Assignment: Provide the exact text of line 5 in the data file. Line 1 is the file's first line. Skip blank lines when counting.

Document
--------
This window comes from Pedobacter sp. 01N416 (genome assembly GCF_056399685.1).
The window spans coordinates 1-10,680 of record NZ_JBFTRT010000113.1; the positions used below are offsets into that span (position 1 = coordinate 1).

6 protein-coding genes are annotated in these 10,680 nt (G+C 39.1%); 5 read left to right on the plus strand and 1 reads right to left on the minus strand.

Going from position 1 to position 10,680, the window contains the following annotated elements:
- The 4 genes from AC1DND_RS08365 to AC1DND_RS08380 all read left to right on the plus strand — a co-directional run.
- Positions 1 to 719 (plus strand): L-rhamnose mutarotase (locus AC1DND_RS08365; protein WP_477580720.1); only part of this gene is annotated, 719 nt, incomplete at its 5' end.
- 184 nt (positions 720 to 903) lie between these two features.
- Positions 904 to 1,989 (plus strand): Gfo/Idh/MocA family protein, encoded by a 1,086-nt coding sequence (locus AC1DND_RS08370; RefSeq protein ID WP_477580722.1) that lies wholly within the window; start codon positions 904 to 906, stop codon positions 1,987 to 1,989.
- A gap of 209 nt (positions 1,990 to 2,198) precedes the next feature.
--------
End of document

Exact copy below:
- The 4 genes from AC1DND_RS08365 to AC1DND_RS08380 all read left to right on the plus strand — a co-directional run.